José Andrés Favorite Region For Fresh Crab

Spanish chef and long-time Maryland resident José Andrés has strong opinions about crabs — specifically, where and when to find the best ones outside of his native country. His favorite region for the treat is his own backyard, the DMV (D.C., Maryland, and Virginia).

Specifically, he names Bethesda Crab House, which is located in the suburbs of Washington, D.C., his top spot for blue crabs. The establishment opened in 1961 and draws fans from across the Mid-Atlantic. It's one of several restaurant recommendations he's shared on The Chef's List, a newsletter where Andrés is basically releasing his own Michelin guide.

"This is my go to spot for the Maryland Blue Crab, my favorite crab of all time (okay maybe besides the ones from the north of Spain)," Andrés writes in the newsletter. "[Y]ou're going to have some of the best crabs you've ever tasted in your life."

What makes this species so special? Its flavor, of course.

The appeal of blue crabs

Blue crabs get their name because, before they're boiled, their claws are a striking shade of blue. They're smaller than the West Coast favorite Dungeness crab, and their sweet flavor has a hint of seafood brine. Mid-Atlantic residents also love soft-shell crabs, which are actually blue crabs in the middle of molting and shedding their hard exoskeleton.

Though the crustacean lives along the Atlantic Coast and in the Gulf of Mexico, they have a special place in the hearts of DMV dwellers. Designated the Maryland State Crustacean, the animal graces drivers' licenses and sparks endless turf wars with Virginia. For good reason — the blue darling fuels a $45 million industry in Maryland alone.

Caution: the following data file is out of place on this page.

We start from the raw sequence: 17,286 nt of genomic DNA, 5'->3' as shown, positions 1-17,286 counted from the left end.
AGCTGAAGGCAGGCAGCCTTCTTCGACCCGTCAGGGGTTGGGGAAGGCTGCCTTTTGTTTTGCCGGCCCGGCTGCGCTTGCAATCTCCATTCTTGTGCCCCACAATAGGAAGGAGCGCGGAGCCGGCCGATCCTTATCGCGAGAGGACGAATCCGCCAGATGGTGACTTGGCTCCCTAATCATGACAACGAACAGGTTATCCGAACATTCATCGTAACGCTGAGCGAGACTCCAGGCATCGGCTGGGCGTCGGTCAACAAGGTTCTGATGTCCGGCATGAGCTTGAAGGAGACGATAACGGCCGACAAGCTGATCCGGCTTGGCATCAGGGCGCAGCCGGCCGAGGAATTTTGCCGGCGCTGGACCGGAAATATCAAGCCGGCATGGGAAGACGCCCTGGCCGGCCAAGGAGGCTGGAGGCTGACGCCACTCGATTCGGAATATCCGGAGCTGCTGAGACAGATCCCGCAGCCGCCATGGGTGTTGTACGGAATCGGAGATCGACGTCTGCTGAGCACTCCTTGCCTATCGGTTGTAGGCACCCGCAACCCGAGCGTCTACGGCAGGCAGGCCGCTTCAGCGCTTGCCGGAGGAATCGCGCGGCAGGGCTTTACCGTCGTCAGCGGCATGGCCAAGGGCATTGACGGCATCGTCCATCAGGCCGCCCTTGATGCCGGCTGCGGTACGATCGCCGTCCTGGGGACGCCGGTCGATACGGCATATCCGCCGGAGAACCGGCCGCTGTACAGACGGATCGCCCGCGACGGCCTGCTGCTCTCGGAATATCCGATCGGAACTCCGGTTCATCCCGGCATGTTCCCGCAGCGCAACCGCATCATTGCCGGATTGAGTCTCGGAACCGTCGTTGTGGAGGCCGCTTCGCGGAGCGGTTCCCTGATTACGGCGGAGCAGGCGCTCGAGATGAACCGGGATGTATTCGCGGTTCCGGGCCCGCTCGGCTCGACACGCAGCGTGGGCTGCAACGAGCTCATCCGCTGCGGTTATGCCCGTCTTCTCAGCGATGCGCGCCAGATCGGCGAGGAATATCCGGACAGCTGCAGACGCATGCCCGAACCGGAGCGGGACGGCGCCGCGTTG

Contrary to popular advice, José Andrés specifically recommends ordering the Chesapeake Bay staple in the fall rather than the summer for the best seafood. Andrés argues the flavor of the crustacean peaks as crabs prepare to go dormant for winter (per The Chef's List). He credits the sweeter meat to changes in eating and swimming behavior, as well as lower water temperatures.

How to eat a blue crab like José Andrés

As for how to eat a blue crab, start by grabbing a mallet and putting on your bib because cracking shells is hard work. Then pull off the legs and claws of your seafood. Use your fingers to peel apart the top and bottom shells. Remove the inedible gills, snap the crab in half, and dig out the meat.

Restaurants like the Bethesda Crab House will serve the steamed crustaceans piled high on a picnic table and coated in Old Bay Seasoning, so each bite will have plenty of flavor. Andrés prefers to eat the seafood simply, with just a squeeze of lemon and a pinch of salt, and he pairs it with a glass of white or sparkling Spanish wine.

Of course, if crushing claws just isn't your style, try another DMV trademark: crab cakes. Available on their own or nestled into a sandwich, these patties highlight the crustacean's sweetness without making a mess. As you dine, be sure to keep an eye out for Andrés himself, who visits the restaurant so often that the manager sets aside wine glasses for him.